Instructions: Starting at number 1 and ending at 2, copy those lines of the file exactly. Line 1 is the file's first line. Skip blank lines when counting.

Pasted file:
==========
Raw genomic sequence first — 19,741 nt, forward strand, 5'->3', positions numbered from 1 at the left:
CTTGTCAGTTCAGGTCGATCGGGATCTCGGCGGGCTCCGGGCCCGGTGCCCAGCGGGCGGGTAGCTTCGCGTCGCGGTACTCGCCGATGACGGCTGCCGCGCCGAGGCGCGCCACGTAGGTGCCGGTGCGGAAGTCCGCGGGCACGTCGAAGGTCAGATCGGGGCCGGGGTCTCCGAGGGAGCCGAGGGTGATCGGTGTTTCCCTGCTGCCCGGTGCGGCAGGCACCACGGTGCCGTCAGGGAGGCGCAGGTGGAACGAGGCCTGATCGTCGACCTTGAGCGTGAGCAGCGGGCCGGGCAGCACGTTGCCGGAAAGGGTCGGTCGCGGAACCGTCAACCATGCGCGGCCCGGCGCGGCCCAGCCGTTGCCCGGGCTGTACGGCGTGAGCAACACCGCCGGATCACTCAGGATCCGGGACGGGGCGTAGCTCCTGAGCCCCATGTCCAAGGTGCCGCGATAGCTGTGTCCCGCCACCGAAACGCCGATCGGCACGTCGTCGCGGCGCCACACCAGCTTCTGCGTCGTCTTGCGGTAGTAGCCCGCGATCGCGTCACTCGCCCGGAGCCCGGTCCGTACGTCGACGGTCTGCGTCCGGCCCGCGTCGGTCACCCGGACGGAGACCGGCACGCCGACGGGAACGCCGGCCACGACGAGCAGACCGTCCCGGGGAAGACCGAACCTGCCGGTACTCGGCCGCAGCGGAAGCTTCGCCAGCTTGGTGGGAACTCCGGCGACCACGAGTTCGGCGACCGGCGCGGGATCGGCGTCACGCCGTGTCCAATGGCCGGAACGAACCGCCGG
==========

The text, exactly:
Raw genomic sequence first — 19,741 nt, forward strand, 5'->3', positions numbered from 1 at the left:
CTTGTCAGTTCAGGTCGATCGGGATCTCGGCGGGCTCCGGGCCCGGTGCCCAGCGGGCGGGTAGCTTCGCGTCGCGGTACTCGCCGATGACGGCTGCCGCGCCGAGGCGCGCCACGTAGGTGCCGGTGCGGAAGTCCGCGGGCACGTCGAAGGTCAGATCGGGGCCGGGGTCTCCGAGGGAGCCGAGGGTGATCGGTGTTTCCCTGCTGCCCGGTGCGGCAGGCACCACGGTGCCGTCAGGGAGGCGCAGGTGGAACGAGGCCTGATCGTCGACCTTGAGCGTGAGCAGCGGGCCGGGCAGCACGTTGCCGGAAAGGGTCGGTCGCGGAACCGTCAACCATGCGCGGCCCGGCGCGGCCCAGCCGTTGCCCGGGCTGTACGGCGTGAGCAACACCGCCGGATCACTCAGGATCCGGGACGGGGCGTAGCTCCTGAGCCCCATGTCCAAGGTGCCGCGATAGCTGTGTCCCGCCACCGAAACGCCGATCGGCACGTCGTCGCGGCGCCACACCAGCTTCTGCGTCGTCTTGCGGTAGTAGCCCGCGATCGCGTCACTCGCCCGGAGCCCGGTCCGTACGTCGACGGTCTGCGTCCGGCCCGCGTCGGTCACCCGGACGGAGACCGGCACGCCGACGGGAACGCCGGCCACGACGAGCAGACCGTCCCGGGGAAGACCGAACCTGCCGGTACTCGGCCGCAGCGGAAGCTTCGCCAGCTTGGTGGGAACTCCGGCGACCACGAGTTCGGCGACCGGCGCGGGATCGGCGTCACGCCGTGTCCAATGGCCGGAACGAACCGCCGG